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How to Introduce Watermelon

Introducing new fruits to your child is a time of wonder and fun. What new fruit screams summertime? Watermelon, of course! Here are some ideas for trying this colorful fruit with your littles.

Infants: In the feeding world, most would recommend introducing melons a little later than the 6-month mark (when we recommend starting solids). However, in some cultures they use watermelon as one of their first foods! No matter what age you decide to introduce this juicy fruit, be aware that some children may exhibit a rash from eating melons. Although allergies to watermelon are rare, they have been known to cause digestive issues and the swelling of a child’s airway. If you see that baby responds with a rash after the meal contact your pediatrician.

  • Watermelon Puree: Since watermelon is so watery, it can easily cause coughing and choking when given to infants who have not mastered the multiple textures of 1) the thin juice 2) the puree and 3) the flexible white seeds. But don’t let that dissuade you; I have an expert tip to help you and your family enjoy this nutrient-dense fruit!
  • Expert Tip: Cut up a watermelon and slice off the rind. Throw it into a blender and strain it with a mesh strainer (I personally use a stainless steel mesh strainer because it does not rust). Once the liquid and the pulp are separated, remove the black seeds and you can serve this beautiful puree to your baby. I like to save the juice and add it to a smoothie or to use it to thin out a thick puree.

Toddlers: One of the best ways to get toddlers to try new fruits is to make it fun and novel. Here are a few ideas for thinking out of the box with this fresh fruit.

  • Fruit Bombs: I ate a lot of fruit bombs growing up, and I like to introduce these fun treats to toddlers, too, especially during summer! Watermelon is 90% water and filled with vitamins that can help battle the heat. Check out my recipe for watermelon fruit bombs here.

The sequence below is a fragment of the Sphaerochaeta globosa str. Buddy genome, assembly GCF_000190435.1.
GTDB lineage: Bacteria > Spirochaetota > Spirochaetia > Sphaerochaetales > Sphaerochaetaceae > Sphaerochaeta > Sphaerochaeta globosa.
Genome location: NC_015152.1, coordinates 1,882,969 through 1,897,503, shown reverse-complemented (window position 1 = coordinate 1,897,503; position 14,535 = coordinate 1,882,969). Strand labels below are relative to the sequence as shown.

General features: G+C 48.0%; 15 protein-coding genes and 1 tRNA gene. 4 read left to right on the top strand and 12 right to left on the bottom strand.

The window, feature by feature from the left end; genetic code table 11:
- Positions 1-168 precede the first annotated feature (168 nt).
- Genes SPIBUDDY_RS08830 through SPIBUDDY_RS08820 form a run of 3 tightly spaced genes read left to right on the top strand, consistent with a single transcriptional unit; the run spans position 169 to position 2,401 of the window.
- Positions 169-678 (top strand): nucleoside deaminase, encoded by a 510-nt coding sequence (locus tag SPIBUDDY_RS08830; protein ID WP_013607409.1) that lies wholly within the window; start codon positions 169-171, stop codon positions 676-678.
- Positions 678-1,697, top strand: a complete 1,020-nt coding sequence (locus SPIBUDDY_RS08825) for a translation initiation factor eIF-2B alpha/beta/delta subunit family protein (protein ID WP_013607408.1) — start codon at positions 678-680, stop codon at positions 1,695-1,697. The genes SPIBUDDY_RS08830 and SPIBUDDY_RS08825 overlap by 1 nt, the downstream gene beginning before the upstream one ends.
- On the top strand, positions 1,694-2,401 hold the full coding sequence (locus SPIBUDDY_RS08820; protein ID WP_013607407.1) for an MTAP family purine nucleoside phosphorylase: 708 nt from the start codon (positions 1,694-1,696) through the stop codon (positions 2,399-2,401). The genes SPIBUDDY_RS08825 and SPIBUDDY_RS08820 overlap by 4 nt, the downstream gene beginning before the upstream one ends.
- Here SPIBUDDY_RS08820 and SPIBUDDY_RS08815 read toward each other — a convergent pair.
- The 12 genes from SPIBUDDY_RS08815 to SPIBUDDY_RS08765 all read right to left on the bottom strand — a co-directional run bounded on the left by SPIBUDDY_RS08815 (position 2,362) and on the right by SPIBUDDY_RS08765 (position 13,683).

• Grated Salad: I have used a grater to shred watermelon, apples and pears into a thinly sliced fruit salad. This is perfect for toddlers who might be teething and can’t handle all the extra salvia (associated with teething) and the additional water from the watermelon if cut into juicy cubes.
  • Cookie Cutters: Using different shapes when introducing a new food is ezpz if you have a cookie cutter. Switch out your cookie cutters to match the season, a favorite shape, cartoon character, or holiday! And watermelon is the perfect texture for making quick work with a cookie cutter.
  • Popsicle Mold: Watermelon juice and pulp are perfect for adding into a popsicle mold. Some of my favorite additional fruits to add to the popsicle are lemons, kiwi, mango, limes and pear. If you want the popsicle to be thin, then separate the puree (explained above) and use the watermelon juice with lemonade, chamomile tea or hibiscus juice to make a yummy frozen treat!

What are some of your baby/toddler’s favorite fruits? For more watermelon inspiration, check out our book, Making Mealtime ezpz. #ezpzfun #watermelon 

Happy Feeding,

Dawn Winkelmann, M.S, CCC-SLP
Speech Language Pathologist & Feeding Specialist for ezpz

Photo Credit: Paul Joyner Photo


Dawn Winkelmann, M.S, CCC-SLP

Speech Language Pathologist & Feeding Specialist for ezpz

Dawn Winkelmann, a.k.a “Ms. Dawn”, has treated thousands of kids across the globe by helping families overcome picky eating stages and food refusals, while adding new foods into their diet. Her high success rate is attributed to Ms. Dawn bringing her education, experience, sense of humor and her favorite feeding products to the family dinner table.

You will find Ms. Dawn’s expert feeding advice to be positive and fun for the entire family! She adapts complicated feeding/swallowing research and makes it practical and easy for parents! Get ready to learn the science behind your favorite feeding products and ways to bring happy family mealtimes back!


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